In the 1960’s, a popular notion was the idea of “finding yourself.” These days, with the prevalence of identity theft, it’s safe to say that even if you are unable to find yourself, someone else might!
Consider the numbers. In our country with more than 300 million people, over a billion records containing personal information are leaked each year. With this fact in mind, it shouldn’t be too surprising that identity theft is the No. 1 consumer complaint received by the Federal Trade Commission. While the inconvenience from identity theft is bad enough, the potential financial losses and damage to your credit rating add insult to injury.
Although there are no ironclad guarantees, the good news is there are actions savvy shoppers can take to avoid becoming a victim:
• Social Security number: As your Social Security number is a linchpin for your identity, leave home without it. In other words, do not carry your Social Security card or number in your wallet. Even better, keep it in a secure spot in your home.
• Home: Outside of a home wireless network, your biggest potential vulnerability lies with the mail. Essentially, letters inside your mail box can be swiped and the correspondence you throw away can be a target for Dumpster divers looking for personal information. In addition to picking up mail as promptly as possible, be sure to shred or at least tear up documents with personal information before putting it in the trash. In addition, have the post office hold your mail when you go on out of town trips. To add an extra layer of privacy for your mailings, be sure to use security/privacy envelopes. These products have a special tinting on the inside that obscure the visibility of its contents.
• Online: On top of making sure your home network is secure, keeping your computer’s virus protection and firewall software up to date is essential. While an obvious thing to do, most neglect this. Also, strong passwords are all too rarely used. Interestingly, I recently found that the conventional wisdom about passwords is being rethought. Specifically, many are saying that it’s better to have a long password than it is to have a short, but complex one. For more information about this way of thinking, go to www.pivotpointsecurity.com/blog/password-strength-explained/.
To keep your online activities private, many use VPNs (Virtual Private Networks) to keep hackers from accessing their communications. While there are free services like ProtonVPN (https://account.protonvpn.com/signup), you typically have to pay for the services that have the best reputations. NordVPN (https://nordvpn.com/) and ExpressVPN (www.expressvpn.com/) are two of the better-regarded providers. As an added layer to keeping bad guys out of your business, the TOR web browser is widely considered to much more private than options like Chrome, Firefox, or Microsoft Edge. You can find out more at: www.torproject.org/download/.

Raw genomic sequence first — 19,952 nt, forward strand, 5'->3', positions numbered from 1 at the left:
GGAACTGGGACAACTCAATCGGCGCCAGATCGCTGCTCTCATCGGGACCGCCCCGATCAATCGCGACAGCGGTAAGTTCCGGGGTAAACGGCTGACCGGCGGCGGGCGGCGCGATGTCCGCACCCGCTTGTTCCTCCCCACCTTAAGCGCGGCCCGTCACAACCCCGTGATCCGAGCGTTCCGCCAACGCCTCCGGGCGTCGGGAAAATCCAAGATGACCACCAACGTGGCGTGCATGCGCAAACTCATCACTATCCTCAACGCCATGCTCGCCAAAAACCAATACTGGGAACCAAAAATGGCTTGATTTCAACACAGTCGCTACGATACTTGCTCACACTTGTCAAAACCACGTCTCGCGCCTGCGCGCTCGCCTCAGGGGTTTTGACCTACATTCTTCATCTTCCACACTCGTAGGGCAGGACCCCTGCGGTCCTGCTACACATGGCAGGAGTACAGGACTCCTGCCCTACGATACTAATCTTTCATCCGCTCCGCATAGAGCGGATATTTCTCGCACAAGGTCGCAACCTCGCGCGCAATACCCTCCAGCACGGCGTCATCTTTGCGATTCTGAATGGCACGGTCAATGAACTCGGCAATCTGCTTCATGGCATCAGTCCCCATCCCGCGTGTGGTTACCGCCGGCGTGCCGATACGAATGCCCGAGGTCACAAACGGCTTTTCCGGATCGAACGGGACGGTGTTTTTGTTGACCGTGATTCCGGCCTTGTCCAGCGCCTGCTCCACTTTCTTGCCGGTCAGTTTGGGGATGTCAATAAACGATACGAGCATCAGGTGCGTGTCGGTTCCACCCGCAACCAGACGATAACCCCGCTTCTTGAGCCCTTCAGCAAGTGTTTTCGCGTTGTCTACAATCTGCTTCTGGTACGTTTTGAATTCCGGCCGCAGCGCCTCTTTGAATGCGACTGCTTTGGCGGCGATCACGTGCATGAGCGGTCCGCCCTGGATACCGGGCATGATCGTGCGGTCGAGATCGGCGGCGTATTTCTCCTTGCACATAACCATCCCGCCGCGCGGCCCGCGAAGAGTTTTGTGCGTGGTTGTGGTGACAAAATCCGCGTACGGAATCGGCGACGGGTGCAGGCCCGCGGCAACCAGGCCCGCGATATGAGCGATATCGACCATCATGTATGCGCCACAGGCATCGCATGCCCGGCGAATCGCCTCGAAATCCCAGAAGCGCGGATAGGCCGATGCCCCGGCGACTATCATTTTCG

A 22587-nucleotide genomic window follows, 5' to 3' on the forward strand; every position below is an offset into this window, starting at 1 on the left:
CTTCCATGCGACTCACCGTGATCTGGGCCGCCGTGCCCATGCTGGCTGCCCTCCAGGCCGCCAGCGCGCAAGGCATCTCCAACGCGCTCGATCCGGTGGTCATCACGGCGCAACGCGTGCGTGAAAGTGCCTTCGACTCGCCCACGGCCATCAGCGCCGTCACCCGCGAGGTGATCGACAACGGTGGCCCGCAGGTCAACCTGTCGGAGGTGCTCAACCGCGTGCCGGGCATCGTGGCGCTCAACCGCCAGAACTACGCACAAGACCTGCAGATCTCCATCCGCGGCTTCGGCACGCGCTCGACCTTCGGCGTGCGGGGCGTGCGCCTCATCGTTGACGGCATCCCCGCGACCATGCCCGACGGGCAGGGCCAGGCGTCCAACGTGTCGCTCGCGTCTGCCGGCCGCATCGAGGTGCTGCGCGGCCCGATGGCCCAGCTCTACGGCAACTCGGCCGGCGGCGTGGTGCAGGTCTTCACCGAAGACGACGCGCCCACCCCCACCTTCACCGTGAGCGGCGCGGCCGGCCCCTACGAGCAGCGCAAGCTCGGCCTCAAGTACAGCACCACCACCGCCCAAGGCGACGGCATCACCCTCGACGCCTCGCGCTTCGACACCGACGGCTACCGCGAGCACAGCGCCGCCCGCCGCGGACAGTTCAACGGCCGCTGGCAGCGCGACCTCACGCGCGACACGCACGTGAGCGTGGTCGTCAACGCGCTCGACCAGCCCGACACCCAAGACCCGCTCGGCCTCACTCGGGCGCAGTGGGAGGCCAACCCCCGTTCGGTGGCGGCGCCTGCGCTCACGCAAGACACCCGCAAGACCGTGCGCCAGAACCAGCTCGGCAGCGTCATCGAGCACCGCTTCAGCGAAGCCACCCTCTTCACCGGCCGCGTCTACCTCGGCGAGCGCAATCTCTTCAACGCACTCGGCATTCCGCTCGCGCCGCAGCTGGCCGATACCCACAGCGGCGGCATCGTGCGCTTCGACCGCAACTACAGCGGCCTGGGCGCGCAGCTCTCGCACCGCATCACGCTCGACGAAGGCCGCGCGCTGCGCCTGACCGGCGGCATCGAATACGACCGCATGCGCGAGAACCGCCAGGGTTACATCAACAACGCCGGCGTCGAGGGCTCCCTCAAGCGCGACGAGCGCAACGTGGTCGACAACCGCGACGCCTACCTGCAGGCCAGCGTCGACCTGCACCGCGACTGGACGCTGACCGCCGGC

• Shopping: When you enter a PIN number or pass code, shroud the keypad with your free hand to keep others from being able to decipher what you entered.
• Income taxes: Income tax fraud, where another person files for a refund using your identity, is rising rapidly. If this occurs, there is a lot of paperwork to file and any refund you are due gets significantly delayed. The best tactic to avoid this is to file your taxes as early as possible.
• Review: Periodically check your financial records for suspicious transactions by going to www.annualcreditreport.com for a free credit report that you can review for any unusual or fraudulent activity. Where other websites charge for the privilege, this is an authorized online source for a free credit report. By law, you are entitled to a free report from each of the three national credit reporting companies once a year. If you are old school, you can call 877-322-8228 or complete a form at www.annualcreditreport.com/manualRequestForm.action and mail it to Annual Credit Report Request Service, P.O. Box 105281, Atlanta, GA 30348-5281. Even better, there is a website called https://www.creditkarma.com/ where you can get a free credit report any time.
• If you become a victim: Despite our best efforts, problems can still happen. If you think you may be a victim of identity theft, go to www.usa.gov/identity-theft and click on the link “Report Identity Theft” for helpful guidance on dealing with this issue.
On top of avoiding potential headaches, protecting your identity helps secure against financial loss and keep your credit rating as high as possible. In other words, it’s savvy! To find out more about protecting your identity, you can go to www.consumer.gov/scams and https://www.usa.gov/identity-theft.
If you have tips to share, the Savvy Shopping community would love to hear your ideas. Please visit and “Like” our Facebook site (Click www.facebook.com/LubbockSavvyShopper or log on to Facebook and enter “Lubbock Savvy Shopper” in the search tool) or write us at [email protected] and let us know your thoughts.
Also, to stay abreast of developments, follow us on Twitter to get updates: twitter.com/LbbSavvyShopper. We have a great group you will want to be a part of. Don’t miss out!
SEAN FIELDS is the A-J’s Savvy Shopper. Read his columns Sundays and Wednesdays. Email him at [email protected], like his Facebook page at Facebook.com/LubbockSavvyShopper, or see previous columns and deals at lubbockonline.com/savvy-shopper.